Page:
Every judge makes decisions according to his conscience and is responsible for his actions, observed Chief Justice Iftikhar Muhammad Chaudhary, during the hearing of the presidential reference for revisiting the death-by-hanging verdict awarded to Zulfikar Ali Bhutto. “Repentance is an individual act; the judiciary cannot apologise for individuals.”
The judiciary as an institution should regret awarding the death penalty to ZA Bhutto, argued Dr Babar Awan, counsel for President Asif Ali Zardari. Awan contended that repentance should not be restricted to individuals, before the eleven-member larger bench headed by the chief justice. “If an institution can commit an error, why can’t it repent?” No one is above the law. “If that is so, why were DG Rangers and IGP Sindh removed for Sarfraz Shah’s murder in Karachi which was committed by a subordinate?” he argued. Former chief justice of the apex court Justice (retd) Naseem Hassan Shah regretted the verdict in his book, “Memoirs and Reflections”. It is a classic example.”
Should the court express repentance? Justice Nasirul Mulk asked. The President’s counsel replied, “Absolutely. The court should regret its verdict.” Seven judges of the Supreme Court dismissed ZA Bhutto’s review appeal for which they were individually responsible. “You would like the incumbent judiciary to repent their decision to uphold the death sentence,” the chief justice observed. Justice Naseem regretted his decision after retirement.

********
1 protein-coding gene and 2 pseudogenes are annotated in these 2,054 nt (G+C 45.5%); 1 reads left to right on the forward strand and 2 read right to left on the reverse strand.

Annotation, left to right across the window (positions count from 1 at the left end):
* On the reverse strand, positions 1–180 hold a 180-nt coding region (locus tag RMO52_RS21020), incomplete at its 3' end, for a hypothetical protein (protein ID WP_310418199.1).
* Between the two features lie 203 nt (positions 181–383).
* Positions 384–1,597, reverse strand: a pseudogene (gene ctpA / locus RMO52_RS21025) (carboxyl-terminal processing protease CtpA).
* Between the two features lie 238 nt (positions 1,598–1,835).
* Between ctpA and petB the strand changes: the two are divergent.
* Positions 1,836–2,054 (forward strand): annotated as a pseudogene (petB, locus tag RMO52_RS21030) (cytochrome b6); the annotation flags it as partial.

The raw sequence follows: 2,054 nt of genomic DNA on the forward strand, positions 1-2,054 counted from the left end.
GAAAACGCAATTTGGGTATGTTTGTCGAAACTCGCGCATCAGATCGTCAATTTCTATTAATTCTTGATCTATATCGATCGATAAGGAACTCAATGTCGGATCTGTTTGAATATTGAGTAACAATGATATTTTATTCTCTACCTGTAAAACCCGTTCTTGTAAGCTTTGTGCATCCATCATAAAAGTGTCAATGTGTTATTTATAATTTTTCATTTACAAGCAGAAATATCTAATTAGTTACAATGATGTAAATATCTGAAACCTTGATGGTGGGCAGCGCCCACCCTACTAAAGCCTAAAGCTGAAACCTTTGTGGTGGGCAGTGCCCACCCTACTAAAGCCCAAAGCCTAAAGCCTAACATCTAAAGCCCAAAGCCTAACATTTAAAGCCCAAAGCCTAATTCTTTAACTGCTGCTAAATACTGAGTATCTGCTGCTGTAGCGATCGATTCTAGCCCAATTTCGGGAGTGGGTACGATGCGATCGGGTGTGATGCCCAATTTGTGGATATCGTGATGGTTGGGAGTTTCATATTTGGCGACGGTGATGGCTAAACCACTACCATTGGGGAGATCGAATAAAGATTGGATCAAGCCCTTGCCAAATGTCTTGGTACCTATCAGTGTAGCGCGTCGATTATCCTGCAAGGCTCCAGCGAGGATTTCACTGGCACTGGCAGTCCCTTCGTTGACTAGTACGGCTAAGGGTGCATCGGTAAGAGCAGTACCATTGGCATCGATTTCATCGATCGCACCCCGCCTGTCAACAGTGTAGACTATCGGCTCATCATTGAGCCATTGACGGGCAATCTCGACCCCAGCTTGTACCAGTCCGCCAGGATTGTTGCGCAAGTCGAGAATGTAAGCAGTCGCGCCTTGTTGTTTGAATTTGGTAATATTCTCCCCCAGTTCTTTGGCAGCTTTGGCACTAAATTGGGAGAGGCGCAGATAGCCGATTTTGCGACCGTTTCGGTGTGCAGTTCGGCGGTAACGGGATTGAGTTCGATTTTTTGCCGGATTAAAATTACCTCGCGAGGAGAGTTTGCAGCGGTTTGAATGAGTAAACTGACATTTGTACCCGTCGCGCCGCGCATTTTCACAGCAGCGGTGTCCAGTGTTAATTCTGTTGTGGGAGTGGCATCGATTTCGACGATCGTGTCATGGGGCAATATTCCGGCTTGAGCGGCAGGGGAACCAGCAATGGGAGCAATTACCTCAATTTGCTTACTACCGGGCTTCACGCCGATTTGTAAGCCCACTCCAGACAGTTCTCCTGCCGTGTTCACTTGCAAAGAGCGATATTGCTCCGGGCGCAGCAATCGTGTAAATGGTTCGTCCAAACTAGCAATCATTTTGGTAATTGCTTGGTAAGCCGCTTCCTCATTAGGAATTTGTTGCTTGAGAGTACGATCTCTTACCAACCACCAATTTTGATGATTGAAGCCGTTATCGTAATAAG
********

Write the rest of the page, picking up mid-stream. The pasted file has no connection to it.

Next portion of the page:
The counsel sought the Supreme Court’s opinion on legal questions raised in the reference. He enquired whether the former chief justice of Lahore High Court was biased against ZA Bhutto. He quoted the cases of Joan of Arc and Galileo and contended that they were declared innocent after the sentences were handed down. “Joan of Arc was declared innocent by the Pope and not by a court of law,” the chief justice remarked. “We want to strengthen the Constitution, the law and the institutions. Parliament has pardoned many other people, he said referring to the presidential pardon. “We want to strengthen the parliament which can legislate to refer cases to the apex court and implement the law.”
People blame us for not being able to protect the author of the 1973 constitution, Awan submitted. He asked the bench whether Bhutto was awarded the death sentence in accordance with Islamic law.
The court remarked that ZA Bhutto’s sentence was in accordance with the constitution and the law as the co-accused could also be penalised. Awan contended that the co-accused could be sentenced to life imprisonment, but he could not be sentenced to death. If a judge has committed any wrong, it must be condoned irrespective of any consideration, he argued. The hearing has been adjourned for Tuesday (today).
Published in The Express Tribune, June 28th, 2011.
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